Squirrel Nature Study
We have fallen in love with a squirrel who frequents the bird feeder on our deck. It’s rare to see squirrels or chipmunks in our neighborhood. Perhaps it is because we lack really old trees…or maybe it’s our abundance of outdoor cats. So our one backyard squirrel has become like a treasured pet.
Learning About Squirrels
One of the Outdoor Hour Challenges this month from Barb at the Handbook of Nature Study blog was a squirrel study, so it was a perfect time to do a more formal study of our favorite squirrel.
- We watched two videos Barb linked to on an older squirrel post. The first showed a squirrel’s acrobatic abilities, and is why my kids are requesting I install some sort of tightrope so our squirrel can cross safely from the trees to the deck out of the reach of cats.
- In addition to information and links from Barb, we learned about squirrels from the Handbook of Nature Study by Anna Botsford Comstock (a must-have nature study reference book).
- We checked out an older book from the library called The World of Squirrels.
- If your children are fans of the PBS show WildKrats check out the gray squirrel episode available on Netflix. My son loves the WildKrats and learns a lot from their show.
Studying Our Backyard Squirrel
Let me introduce you to Nutty. (Creative name, I know.) He’s a North American Red Squirrel. He’s smaller than a gray squirrel and very cute–don’t you agree?
He spends lots of time tucked under the roof of our bird feeder eating sunflower seeds. He’s also tried peanuts and apples, though I would say the sunflower seeds are still tops for him. We read about squirrels eating the seeds from cones, leaving a pile of scales and remembered seeing little piles of scales and stripped pine cones on hikes this summer.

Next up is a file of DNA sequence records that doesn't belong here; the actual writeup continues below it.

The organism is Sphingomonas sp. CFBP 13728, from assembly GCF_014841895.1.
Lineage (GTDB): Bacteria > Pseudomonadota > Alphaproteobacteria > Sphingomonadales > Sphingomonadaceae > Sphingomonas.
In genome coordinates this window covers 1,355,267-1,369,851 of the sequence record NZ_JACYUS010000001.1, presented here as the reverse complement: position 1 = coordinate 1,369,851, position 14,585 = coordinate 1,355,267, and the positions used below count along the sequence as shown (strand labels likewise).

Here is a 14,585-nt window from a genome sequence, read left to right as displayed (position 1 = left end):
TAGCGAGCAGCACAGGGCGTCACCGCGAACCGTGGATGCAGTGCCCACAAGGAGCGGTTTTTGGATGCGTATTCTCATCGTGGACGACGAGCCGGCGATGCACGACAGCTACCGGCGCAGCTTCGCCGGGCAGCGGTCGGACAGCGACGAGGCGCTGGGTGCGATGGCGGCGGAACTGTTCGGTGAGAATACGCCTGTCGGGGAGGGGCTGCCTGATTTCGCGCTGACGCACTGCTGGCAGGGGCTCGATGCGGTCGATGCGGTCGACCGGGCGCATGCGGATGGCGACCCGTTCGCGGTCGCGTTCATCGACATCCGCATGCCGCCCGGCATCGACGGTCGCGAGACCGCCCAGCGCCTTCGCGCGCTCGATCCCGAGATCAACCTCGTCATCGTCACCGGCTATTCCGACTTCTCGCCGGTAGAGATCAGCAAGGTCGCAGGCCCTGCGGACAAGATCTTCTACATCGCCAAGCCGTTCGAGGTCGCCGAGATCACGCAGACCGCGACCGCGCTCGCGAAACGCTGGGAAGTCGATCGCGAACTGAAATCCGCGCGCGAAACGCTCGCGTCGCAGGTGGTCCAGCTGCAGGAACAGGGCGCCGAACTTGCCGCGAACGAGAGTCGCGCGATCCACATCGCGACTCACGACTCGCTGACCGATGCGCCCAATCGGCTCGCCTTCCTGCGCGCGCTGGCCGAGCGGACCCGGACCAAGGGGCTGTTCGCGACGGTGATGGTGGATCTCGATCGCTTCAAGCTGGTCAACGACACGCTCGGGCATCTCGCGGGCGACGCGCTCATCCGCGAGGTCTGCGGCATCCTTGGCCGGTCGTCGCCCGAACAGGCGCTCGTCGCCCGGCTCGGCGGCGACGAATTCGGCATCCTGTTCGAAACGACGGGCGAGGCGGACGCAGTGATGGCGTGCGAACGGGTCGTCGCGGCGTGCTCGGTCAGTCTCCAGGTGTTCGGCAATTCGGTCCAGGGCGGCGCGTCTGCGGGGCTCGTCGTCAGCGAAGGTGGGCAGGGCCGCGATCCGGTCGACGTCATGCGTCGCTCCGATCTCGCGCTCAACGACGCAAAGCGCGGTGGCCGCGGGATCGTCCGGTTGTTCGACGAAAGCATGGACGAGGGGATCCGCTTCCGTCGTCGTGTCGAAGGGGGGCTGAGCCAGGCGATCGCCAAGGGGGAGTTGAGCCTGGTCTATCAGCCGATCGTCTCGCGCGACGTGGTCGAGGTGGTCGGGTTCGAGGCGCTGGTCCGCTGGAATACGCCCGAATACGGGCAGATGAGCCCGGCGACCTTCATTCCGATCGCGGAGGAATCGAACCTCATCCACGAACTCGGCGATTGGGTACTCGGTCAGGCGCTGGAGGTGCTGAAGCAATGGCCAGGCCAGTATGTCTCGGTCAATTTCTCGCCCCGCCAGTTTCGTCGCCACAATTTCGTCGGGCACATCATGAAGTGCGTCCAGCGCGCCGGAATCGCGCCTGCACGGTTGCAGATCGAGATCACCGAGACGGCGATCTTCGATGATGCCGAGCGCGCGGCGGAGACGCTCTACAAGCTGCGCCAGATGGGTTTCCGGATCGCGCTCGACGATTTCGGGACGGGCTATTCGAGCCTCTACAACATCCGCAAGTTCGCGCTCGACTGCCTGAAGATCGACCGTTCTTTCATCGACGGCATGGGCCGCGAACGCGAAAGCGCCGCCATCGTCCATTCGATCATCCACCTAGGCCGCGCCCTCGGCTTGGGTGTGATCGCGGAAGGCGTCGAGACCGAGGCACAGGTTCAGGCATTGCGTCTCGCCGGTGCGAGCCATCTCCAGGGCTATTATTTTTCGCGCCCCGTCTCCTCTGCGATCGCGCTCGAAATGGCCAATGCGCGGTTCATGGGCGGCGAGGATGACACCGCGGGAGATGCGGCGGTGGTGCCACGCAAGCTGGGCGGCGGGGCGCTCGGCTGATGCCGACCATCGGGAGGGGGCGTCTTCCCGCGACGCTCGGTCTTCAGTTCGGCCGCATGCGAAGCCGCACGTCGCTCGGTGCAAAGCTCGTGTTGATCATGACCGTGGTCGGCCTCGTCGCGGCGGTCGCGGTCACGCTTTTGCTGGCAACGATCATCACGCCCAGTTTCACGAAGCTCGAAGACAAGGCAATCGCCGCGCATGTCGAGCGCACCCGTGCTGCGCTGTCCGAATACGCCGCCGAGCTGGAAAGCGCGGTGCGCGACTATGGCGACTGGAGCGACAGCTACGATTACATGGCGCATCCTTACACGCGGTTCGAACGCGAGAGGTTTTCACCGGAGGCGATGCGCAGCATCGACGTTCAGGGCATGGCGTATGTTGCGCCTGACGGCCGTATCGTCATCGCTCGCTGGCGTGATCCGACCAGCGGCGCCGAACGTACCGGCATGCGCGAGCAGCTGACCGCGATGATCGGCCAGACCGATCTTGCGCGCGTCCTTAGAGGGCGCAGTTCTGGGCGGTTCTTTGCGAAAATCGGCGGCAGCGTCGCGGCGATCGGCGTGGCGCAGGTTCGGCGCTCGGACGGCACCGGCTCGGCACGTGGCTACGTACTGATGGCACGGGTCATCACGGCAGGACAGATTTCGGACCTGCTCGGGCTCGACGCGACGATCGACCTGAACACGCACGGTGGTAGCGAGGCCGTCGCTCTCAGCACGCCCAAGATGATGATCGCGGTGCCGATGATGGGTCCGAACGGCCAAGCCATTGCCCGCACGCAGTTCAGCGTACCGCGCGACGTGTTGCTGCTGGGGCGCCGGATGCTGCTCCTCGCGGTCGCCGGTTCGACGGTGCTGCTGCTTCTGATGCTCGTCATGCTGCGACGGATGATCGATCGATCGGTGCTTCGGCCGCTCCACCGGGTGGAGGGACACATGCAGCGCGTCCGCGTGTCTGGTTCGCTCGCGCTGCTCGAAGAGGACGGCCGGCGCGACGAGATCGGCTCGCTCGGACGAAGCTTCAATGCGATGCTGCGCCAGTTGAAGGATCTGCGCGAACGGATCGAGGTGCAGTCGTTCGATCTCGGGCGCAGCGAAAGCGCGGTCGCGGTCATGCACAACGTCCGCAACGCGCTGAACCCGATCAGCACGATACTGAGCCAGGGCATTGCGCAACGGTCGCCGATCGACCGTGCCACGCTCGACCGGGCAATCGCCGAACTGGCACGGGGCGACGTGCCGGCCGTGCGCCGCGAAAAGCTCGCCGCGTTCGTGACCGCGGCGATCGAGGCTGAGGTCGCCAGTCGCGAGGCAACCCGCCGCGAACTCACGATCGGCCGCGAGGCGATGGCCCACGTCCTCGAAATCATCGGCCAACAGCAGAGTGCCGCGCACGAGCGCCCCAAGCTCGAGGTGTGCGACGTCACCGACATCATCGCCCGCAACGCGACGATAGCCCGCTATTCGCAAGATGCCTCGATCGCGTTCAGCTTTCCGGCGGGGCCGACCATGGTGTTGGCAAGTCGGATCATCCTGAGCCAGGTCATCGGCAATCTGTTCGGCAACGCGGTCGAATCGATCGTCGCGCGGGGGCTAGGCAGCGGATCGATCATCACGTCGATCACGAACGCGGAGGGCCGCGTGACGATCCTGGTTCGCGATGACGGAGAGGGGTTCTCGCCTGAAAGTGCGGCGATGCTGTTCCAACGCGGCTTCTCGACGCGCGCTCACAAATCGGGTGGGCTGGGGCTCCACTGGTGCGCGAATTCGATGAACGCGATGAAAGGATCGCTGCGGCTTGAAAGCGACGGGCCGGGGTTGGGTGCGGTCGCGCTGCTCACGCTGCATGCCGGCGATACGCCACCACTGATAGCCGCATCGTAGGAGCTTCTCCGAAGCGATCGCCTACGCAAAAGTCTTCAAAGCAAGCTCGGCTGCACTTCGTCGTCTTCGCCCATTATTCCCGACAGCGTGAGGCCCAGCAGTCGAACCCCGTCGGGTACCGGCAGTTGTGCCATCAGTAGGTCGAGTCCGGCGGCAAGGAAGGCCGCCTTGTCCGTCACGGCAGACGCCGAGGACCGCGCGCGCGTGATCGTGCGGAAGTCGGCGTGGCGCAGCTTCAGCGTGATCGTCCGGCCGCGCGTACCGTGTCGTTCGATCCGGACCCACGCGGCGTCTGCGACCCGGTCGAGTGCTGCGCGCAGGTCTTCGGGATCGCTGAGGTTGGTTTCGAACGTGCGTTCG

This week my son picked up a couple dozen acorns from a large oak tree on our walk and placed them all over the deck. Once Nutty discovered them he spent time busily grabbing acorns and burying them around our yard and garden.
It was entertaining viewing: he’d grab one in his hands, place it in his teeth (squirrels don’t have cheek pouches like chipmunks), dash to what seemed like a predetermined spot (no searching around, just run right to it), dig furiously with his front legs, bury the acorn, then run back to a large spruce tree in our backyard that we think is his home.
Then he’d repeat the process: always running from the spruce tree across the swing set top, down the leg of the swing set, across the lawn to the maple tree, then across the lawn up onto the deck.
We learned that squirrels do not hibernate, but must eat regularly in winter. We look forward to seeing our little friend and making sure he has enough to eat through this winter that forecasters are predicting will be extra cold…if that holds true for Maine Nutty may need our help! We’re also wondering if Nutty will lose the black stripe on his side in the winter, since we read the black stripe is present only in the summer.
Adding Squirrels to our Nature Notebook
We recorded all that we learned on Barb’s free squirrel notebooking page (link to download is in the OHC post called “2009 set”). Part of the notebook page is recording the tracks. We read about the tracks in the Handbook of Nature Study, and looked online for an image of squirrel tracks. We remembered seeing squirrel tracks in fresh snowfall on a woods walk last winter.
I’ll leave you with a conversation my son and I had this morning about Nutty. My son was wondering aloud if Nutty had a wife. Then he had another thought:
Or maybe he thinks: I’m not going to get married, then she’ll take all my nuts!”
My husband found this extraordinarily funny.